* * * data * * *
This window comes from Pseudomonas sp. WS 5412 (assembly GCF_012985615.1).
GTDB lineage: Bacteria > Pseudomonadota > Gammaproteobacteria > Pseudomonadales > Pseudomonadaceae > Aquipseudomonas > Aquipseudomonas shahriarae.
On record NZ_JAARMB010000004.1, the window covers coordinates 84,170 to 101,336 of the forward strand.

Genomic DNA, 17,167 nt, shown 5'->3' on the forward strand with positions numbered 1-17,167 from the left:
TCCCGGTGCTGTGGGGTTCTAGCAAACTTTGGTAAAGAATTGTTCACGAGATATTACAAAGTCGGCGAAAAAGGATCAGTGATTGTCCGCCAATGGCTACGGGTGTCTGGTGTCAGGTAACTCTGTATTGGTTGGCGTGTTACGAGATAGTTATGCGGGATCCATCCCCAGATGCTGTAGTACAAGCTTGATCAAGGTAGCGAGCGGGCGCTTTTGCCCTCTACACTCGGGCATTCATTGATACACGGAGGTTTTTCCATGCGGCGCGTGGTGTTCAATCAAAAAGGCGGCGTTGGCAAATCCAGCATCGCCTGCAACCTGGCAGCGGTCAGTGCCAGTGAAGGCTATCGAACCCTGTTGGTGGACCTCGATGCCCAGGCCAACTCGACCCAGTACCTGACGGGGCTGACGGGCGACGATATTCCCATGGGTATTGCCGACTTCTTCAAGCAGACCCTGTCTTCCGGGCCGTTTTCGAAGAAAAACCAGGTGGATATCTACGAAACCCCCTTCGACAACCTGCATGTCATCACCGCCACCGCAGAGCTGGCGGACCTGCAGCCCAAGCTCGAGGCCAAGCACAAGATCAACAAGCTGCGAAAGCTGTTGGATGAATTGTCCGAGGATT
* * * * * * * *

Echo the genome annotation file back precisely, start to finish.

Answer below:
This window comes from Pseudomonas sp. WS 5412 (assembly GCF_012985615.1).
GTDB lineage: Bacteria > Pseudomonadota > Gammaproteobacteria > Pseudomonadales > Pseudomonadaceae > Aquipseudomonas > Aquipseudomonas shahriarae.
On record NZ_JAARMB010000004.1, the window covers coordinates 84,170 to 101,336 of the forward strand.

Genomic DNA, 17,167 nt, shown 5'->3' on the forward strand with positions numbered 1-17,167 from the left:
TCCCGGTGCTGTGGGGTTCTAGCAAACTTTGGTAAAGAATTGTTCACGAGATATTACAAAGTCGGCGAAAAAGGATCAGTGATTGTCCGCCAATGGCTACGGGTGTCTGGTGTCAGGTAACTCTGTATTGGTTGGCGTGTTACGAGATAGTTATGCGGGATCCATCCCCAGATGCTGTAGTACAAGCTTGATCAAGGTAGCGAGCGGGCGCTTTTGCCCTCTACACTCGGGCATTCATTGATACACGGAGGTTTTTCCATGCGGCGCGTGGTGTTCAATCAAAAAGGCGGCGTTGGCAAATCCAGCATCGCCTGCAACCTGGCAGCGGTCAGTGCCAGTGAAGGCTATCGAACCCTGTTGGTGGACCTCGATGCCCAGGCCAACTCGACCCAGTACCTGACGGGGCTGACGGGCGACGATATTCCCATGGGTATTGCCGACTTCTTCAAGCAGACCCTGTCTTCCGGGCCGTTTTCGAAGAAAAACCAGGTGGATATCTACGAAACCCCCTTCGACAACCTGCATGTCATCACCGCCACCGCAGAGCTGGCGGACCTGCAGCCCAAGCTCGAGGCCAAGCACAAGATCAACAAGCTGCGAAAGCTGTTGGATGAATTGTCCGAGGATT